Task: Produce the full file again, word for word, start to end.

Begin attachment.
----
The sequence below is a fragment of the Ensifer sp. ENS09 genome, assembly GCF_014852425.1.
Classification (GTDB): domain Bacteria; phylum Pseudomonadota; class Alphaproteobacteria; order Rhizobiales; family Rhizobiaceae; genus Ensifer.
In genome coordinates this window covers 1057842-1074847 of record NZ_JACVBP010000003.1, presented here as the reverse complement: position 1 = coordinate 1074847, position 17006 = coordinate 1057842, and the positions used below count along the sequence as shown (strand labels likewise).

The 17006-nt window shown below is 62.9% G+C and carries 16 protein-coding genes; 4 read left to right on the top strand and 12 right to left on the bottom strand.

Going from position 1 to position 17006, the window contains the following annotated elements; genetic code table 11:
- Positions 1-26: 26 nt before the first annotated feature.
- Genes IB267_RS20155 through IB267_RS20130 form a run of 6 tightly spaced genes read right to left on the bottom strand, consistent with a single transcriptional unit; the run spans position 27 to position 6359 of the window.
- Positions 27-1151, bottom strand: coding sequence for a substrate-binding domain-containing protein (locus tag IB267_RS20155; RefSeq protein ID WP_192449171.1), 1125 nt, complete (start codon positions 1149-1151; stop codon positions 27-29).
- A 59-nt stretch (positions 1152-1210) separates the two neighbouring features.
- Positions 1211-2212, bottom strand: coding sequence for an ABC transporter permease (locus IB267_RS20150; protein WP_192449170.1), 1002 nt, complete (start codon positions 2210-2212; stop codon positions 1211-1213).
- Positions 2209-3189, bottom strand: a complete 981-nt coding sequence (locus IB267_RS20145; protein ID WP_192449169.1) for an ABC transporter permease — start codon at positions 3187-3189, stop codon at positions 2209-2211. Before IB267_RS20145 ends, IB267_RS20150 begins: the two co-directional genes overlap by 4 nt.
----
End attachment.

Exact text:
The sequence below is a fragment of the Ensifer sp. ENS09 genome, assembly GCF_014852425.1.
Classification (GTDB): domain Bacteria; phylum Pseudomonadota; class Alphaproteobacteria; order Rhizobiales; family Rhizobiaceae; genus Ensifer.
In genome coordinates this window covers 1057842-1074847 of record NZ_JACVBP010000003.1, presented here as the reverse complement: position 1 = coordinate 1074847, position 17006 = coordinate 1057842, and the positions used below count along the sequence as shown (strand labels likewise).

The 17006-nt window shown below is 62.9% G+C and carries 16 protein-coding genes; 4 read left to right on the top strand and 12 right to left on the bottom strand.

Going from position 1 to position 17006, the window contains the following annotated elements; genetic code table 11:
- Positions 1-26: 26 nt before the first annotated feature.
- Genes IB267_RS20155 through IB267_RS20130 form a run of 6 tightly spaced genes read right to left on the bottom strand, consistent with a single transcriptional unit; the run spans position 27 to position 6359 of the window.
- Positions 27-1151, bottom strand: coding sequence for a substrate-binding domain-containing protein (locus tag IB267_RS20155; RefSeq protein ID WP_192449171.1), 1125 nt, complete (start codon positions 1149-1151; stop codon positions 27-29).
- A 59-nt stretch (positions 1152-1210) separates the two neighbouring features.
- Positions 1211-2212, bottom strand: coding sequence for an ABC transporter permease (locus IB267_RS20150; protein WP_192449170.1), 1002 nt, complete (start codon positions 2210-2212; stop codon positions 1211-1213).
- Positions 2209-3189, bottom strand: a complete 981-nt coding sequence (locus IB267_RS20145; protein ID WP_192449169.1) for an ABC transporter permease — start codon at positions 3187-3189, stop codon at positions 2209-2211. Before IB267_RS20145 ends, IB267_RS20150 begins: the two co-directional genes overlap by 4 nt.